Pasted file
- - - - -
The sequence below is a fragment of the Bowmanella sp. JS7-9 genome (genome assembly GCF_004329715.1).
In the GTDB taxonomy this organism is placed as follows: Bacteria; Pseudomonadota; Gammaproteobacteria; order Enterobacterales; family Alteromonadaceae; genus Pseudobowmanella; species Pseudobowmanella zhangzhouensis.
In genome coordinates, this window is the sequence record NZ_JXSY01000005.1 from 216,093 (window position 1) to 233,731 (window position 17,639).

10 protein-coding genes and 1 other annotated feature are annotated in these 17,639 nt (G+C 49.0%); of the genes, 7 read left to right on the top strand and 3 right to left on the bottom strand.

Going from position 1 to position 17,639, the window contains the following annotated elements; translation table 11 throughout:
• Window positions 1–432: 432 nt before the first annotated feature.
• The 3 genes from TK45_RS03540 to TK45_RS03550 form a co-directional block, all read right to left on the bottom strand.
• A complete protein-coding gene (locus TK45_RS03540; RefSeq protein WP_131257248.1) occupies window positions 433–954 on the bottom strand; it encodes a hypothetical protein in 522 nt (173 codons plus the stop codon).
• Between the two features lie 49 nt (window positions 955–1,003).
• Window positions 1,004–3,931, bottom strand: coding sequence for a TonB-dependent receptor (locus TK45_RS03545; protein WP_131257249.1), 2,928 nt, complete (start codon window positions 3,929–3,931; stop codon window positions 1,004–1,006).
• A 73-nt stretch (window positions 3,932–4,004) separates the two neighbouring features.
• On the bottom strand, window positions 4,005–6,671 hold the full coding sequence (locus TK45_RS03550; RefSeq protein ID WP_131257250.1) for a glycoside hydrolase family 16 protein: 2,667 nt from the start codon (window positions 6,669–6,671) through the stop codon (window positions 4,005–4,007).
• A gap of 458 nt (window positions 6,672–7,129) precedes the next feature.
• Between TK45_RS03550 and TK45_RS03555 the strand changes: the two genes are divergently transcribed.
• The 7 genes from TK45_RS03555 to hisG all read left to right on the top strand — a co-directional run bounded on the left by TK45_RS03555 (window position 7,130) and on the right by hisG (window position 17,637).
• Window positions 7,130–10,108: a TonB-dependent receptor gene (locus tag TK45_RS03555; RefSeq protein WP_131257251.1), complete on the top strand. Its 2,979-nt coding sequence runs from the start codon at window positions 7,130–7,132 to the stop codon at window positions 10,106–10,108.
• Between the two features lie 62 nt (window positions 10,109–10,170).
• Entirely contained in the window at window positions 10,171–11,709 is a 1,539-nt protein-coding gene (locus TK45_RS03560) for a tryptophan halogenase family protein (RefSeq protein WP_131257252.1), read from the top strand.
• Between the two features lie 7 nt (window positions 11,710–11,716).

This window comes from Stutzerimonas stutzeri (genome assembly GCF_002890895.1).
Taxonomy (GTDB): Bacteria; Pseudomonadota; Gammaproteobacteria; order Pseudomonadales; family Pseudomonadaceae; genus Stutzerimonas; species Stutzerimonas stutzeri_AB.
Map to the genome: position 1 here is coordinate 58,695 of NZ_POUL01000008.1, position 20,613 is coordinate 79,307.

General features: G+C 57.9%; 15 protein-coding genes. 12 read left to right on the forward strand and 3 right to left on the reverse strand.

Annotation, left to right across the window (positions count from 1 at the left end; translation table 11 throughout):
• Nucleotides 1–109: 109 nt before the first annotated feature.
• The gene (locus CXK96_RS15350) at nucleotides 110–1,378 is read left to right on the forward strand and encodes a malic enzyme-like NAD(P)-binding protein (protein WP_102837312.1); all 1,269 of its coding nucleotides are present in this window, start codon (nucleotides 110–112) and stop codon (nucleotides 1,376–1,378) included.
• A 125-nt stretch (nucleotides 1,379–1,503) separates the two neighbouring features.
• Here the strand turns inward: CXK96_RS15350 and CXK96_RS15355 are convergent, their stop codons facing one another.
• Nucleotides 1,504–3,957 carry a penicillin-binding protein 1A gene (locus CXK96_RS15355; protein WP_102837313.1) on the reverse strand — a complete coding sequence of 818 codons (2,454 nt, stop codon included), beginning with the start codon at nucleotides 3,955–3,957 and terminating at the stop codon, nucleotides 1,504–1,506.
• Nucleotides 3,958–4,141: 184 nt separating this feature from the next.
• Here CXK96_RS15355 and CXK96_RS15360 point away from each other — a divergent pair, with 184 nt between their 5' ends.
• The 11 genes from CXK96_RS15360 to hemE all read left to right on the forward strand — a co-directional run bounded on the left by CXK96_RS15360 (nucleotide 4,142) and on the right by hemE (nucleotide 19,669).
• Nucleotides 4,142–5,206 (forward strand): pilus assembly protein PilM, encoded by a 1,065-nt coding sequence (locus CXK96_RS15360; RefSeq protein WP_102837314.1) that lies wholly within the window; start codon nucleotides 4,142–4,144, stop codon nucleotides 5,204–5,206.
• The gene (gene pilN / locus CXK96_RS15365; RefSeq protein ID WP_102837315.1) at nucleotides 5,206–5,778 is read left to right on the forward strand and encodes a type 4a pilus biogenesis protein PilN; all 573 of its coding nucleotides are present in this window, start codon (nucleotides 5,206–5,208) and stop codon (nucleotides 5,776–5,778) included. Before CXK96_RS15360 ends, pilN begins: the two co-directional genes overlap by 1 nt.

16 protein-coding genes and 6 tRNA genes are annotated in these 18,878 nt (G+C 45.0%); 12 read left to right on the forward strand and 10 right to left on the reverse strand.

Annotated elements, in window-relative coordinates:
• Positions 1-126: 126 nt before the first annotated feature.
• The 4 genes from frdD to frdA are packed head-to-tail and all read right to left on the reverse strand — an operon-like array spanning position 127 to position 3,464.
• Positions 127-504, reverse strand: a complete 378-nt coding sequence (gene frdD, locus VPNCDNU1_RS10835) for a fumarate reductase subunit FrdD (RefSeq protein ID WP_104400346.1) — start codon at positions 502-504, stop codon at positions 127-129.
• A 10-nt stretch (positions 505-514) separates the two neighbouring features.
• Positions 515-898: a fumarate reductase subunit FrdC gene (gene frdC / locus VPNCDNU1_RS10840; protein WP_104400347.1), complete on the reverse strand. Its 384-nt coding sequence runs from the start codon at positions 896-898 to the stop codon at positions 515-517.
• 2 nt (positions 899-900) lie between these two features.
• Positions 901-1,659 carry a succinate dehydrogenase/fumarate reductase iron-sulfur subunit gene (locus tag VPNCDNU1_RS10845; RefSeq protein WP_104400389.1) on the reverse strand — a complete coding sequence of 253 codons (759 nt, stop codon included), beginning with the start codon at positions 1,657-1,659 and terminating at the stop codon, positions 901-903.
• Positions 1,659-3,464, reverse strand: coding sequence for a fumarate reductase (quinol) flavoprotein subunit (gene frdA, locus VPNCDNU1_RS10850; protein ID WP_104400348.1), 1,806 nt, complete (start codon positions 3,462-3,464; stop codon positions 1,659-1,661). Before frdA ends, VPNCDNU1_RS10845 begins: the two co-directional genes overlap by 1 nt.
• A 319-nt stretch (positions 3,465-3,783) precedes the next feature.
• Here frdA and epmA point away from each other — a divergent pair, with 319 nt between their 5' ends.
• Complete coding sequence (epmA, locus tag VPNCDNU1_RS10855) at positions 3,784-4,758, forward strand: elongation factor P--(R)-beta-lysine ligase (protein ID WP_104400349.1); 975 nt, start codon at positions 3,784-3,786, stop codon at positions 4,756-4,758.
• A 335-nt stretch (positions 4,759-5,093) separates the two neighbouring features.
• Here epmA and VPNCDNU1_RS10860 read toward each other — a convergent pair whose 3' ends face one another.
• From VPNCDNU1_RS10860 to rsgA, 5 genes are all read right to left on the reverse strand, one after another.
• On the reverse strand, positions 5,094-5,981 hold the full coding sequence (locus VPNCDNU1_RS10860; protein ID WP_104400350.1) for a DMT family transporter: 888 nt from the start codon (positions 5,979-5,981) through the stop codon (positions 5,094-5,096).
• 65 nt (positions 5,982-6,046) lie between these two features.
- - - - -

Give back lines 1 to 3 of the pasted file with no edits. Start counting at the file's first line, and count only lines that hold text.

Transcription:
The sequence below is a fragment of the Bowmanella sp. JS7-9 genome (genome assembly GCF_004329715.1).
In the GTDB taxonomy this organism is placed as follows: Bacteria; Pseudomonadota; Gammaproteobacteria; order Enterobacterales; family Alteromonadaceae; genus Pseudobowmanella; species Pseudobowmanella zhangzhouensis.
In genome coordinates, this window is the sequence record NZ_JXSY01000005.1 from 216,093 (window position 1) to 233,731 (window position 17,639).